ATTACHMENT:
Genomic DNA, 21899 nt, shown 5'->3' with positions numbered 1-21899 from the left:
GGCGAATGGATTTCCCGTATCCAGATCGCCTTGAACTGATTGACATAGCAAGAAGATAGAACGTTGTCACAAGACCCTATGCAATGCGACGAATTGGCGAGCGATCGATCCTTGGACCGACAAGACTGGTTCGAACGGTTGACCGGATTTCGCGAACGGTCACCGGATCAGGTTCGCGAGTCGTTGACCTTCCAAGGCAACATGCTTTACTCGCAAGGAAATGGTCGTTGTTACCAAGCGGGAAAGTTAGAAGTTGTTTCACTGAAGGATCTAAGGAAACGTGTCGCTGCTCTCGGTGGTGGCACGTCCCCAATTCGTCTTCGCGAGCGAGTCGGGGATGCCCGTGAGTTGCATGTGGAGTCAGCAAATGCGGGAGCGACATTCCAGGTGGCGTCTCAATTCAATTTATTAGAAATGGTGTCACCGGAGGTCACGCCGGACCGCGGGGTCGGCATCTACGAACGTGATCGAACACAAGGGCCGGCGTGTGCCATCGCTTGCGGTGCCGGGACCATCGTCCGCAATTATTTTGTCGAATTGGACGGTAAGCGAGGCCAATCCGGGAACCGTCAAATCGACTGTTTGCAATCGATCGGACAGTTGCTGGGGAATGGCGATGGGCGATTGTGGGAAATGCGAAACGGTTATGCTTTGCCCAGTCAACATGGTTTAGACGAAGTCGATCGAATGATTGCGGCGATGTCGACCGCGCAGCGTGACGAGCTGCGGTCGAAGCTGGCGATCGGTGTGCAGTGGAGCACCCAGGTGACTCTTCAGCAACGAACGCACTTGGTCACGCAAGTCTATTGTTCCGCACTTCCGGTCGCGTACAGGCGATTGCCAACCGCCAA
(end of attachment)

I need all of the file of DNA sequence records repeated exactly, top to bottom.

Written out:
Genomic DNA, 21899 nt, shown 5'->3' with positions numbered 1-21899 from the left:
GGCGAATGGATTTCCCGTATCCAGATCGCCTTGAACTGATTGACATAGCAAGAAGATAGAACGTTGTCACAAGACCCTATGCAATGCGACGAATTGGCGAGCGATCGATCCTTGGACCGACAAGACTGGTTCGAACGGTTGACCGGATTTCGCGAACGGTCACCGGATCAGGTTCGCGAGTCGTTGACCTTCCAAGGCAACATGCTTTACTCGCAAGGAAATGGTCGTTGTTACCAAGCGGGAAAGTTAGAAGTTGTTTCACTGAAGGATCTAAGGAAACGTGTCGCTGCTCTCGGTGGTGGCACGTCCCCAATTCGTCTTCGCGAGCGAGTCGGGGATGCCCGTGAGTTGCATGTGGAGTCAGCAAATGCGGGAGCGACATTCCAGGTGGCGTCTCAATTCAATTTATTAGAAATGGTGTCACCGGAGGTCACGCCGGACCGCGGGGTCGGCATCTACGAACGTGATCGAACACAAGGGCCGGCGTGTGCCATCGCTTGCGGTGCCGGGACCATCGTCCGCAATTATTTTGTCGAATTGGACGGTAAGCGAGGCCAATCCGGGAACCGTCAAATCGACTGTTTGCAATCGATCGGACAGTTGCTGGGGAATGGCGATGGGCGATTGTGGGAAATGCGAAACGGTTATGCTTTGCCCAGTCAACATGGTTTAGACGAAGTCGATCGAATGATTGCGGCGATGTCGACCGCGCAGCGTGACGAGCTGCGGTCGAAGCTGGCGATCGGTGTGCAGTGGAGCACCCAGGTGACTCTTCAGCAACGAACGCACTTGGTCACGCAAGTCTATTGTTCCGCACTTCCGGTCGCGTACAGGCGATTGCCAACCGCCAA